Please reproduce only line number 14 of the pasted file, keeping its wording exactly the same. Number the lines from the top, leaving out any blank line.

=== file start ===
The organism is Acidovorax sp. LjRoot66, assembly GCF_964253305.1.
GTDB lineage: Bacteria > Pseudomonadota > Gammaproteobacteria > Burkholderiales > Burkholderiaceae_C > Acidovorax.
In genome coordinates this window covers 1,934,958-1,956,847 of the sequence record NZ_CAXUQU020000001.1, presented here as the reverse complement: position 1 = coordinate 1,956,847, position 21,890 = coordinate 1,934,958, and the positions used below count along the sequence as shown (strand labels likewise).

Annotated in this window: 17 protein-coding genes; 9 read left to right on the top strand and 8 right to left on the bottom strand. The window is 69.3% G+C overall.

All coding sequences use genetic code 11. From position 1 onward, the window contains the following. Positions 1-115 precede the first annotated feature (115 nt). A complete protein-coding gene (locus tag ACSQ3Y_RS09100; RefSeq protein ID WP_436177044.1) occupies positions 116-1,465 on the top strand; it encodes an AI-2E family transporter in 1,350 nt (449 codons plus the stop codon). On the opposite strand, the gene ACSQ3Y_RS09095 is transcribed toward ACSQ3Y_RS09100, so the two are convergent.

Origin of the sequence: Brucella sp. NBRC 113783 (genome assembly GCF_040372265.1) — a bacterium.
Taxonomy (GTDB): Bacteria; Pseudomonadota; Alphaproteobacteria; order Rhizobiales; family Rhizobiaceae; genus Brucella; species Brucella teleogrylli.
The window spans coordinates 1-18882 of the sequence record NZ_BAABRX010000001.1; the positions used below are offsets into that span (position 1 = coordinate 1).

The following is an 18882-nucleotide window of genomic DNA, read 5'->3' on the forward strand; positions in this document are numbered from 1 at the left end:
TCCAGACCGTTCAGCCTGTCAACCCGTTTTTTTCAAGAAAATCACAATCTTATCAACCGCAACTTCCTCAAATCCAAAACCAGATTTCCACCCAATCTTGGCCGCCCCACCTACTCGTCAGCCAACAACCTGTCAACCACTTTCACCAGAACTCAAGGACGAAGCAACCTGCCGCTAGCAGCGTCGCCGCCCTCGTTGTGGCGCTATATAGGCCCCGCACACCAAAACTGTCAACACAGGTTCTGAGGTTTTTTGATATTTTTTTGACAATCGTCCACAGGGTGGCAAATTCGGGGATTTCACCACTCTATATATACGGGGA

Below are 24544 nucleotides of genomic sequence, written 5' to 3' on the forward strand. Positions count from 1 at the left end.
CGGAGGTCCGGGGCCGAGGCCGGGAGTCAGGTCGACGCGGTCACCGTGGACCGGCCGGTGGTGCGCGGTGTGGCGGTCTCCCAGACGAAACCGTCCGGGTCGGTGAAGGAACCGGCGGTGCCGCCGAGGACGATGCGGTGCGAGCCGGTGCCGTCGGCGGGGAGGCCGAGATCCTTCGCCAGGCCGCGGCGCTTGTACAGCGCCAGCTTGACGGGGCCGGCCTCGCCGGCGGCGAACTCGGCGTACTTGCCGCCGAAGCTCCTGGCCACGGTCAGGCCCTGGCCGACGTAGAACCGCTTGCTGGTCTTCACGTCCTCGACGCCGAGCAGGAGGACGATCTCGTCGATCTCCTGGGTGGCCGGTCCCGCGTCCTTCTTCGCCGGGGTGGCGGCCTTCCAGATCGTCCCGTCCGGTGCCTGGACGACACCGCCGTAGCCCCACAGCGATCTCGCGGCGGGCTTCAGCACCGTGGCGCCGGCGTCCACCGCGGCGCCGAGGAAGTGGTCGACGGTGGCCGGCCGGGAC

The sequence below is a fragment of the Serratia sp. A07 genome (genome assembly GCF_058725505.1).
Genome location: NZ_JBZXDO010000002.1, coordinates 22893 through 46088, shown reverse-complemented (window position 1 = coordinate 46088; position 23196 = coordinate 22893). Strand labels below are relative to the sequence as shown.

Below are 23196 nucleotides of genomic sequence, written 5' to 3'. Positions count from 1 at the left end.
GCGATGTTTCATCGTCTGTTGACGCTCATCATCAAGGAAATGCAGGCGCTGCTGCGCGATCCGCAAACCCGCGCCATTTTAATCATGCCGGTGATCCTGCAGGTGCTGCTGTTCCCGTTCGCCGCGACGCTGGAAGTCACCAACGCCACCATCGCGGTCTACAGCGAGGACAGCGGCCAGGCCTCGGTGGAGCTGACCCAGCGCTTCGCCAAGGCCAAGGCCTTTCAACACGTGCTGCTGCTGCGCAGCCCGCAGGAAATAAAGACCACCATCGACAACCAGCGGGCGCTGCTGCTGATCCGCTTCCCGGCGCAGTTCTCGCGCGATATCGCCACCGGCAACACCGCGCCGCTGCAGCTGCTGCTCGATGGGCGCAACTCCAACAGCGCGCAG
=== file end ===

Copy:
Genome location: NZ_JBZXDO010000002.1, coordinates 22893 through 46088, shown reverse-complemented (window position 1 = coordinate 46088; position 23196 = coordinate 22893). Strand labels below are relative to the sequence as shown.